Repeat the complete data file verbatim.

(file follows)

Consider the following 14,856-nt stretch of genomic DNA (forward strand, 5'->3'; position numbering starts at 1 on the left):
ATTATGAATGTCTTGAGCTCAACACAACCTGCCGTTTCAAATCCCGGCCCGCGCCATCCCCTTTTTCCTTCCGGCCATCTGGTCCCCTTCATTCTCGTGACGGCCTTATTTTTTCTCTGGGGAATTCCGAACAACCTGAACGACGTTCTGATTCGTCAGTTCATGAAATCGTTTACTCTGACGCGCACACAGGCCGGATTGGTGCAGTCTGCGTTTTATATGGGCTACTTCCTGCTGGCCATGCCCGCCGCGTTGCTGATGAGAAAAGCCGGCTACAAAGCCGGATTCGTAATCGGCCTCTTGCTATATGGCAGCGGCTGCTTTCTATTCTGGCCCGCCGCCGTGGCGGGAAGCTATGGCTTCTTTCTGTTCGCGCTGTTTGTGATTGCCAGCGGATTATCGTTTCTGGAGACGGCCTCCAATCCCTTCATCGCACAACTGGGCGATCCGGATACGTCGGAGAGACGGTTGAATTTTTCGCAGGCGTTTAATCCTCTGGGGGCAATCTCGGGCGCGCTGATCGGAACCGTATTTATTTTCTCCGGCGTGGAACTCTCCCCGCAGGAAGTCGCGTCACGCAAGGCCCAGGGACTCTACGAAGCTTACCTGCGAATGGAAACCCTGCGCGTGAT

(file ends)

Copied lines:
Consider the following 14,856-nt stretch of genomic DNA (forward strand, 5'->3'; position numbering starts at 1 on the left):
ATTATGAATGTCTTGAGCTCAACACAACCTGCCGTTTCAAATCCCGGCCCGCGCCATCCCCTTTTTCCTTCCGGCCATCTGGTCCCCTTCATTCTCGTGACGGCCTTATTTTTTCTCTGGGGAATTCCGAACAACCTGAACGACGTTCTGATTCGTCAGTTCATGAAATCGTTTACTCTGACGCGCACACAGGCCGGATTGGTGCAGTCTGCGTTTTATATGGGCTACTTCCTGCTGGCCATGCCCGCCGCGTTGCTGATGAGAAAAGCCGGCTACAAAGCCGGATTCGTAATCGGCCTCTTGCTATATGGCAGCGGCTGCTTTCTATTCTGGCCCGCCGCCGTGGCGGGAAGCTATGGCTTCTTTCTGTTCGCGCTGTTTGTGATTGCCAGCGGATTATCGTTTCTGGAGACGGCCTCCAATCCCTTCATCGCACAACTGGGCGATCCGGATACGTCGGAGAGACGGTTGAATTTTTCGCAGGCGTTTAATCCTCTGGGGGCAATCTCGGGCGCGCTGATCGGAACCGTATTTATTTTCTCCGGCGTGGAACTCTCCCCGCAGGAAGTCGCGTCACGCAAGGCCCAGGGACTCTACGAAGCTTACCTGCGAATGGAAACCCTGCGCGTGAT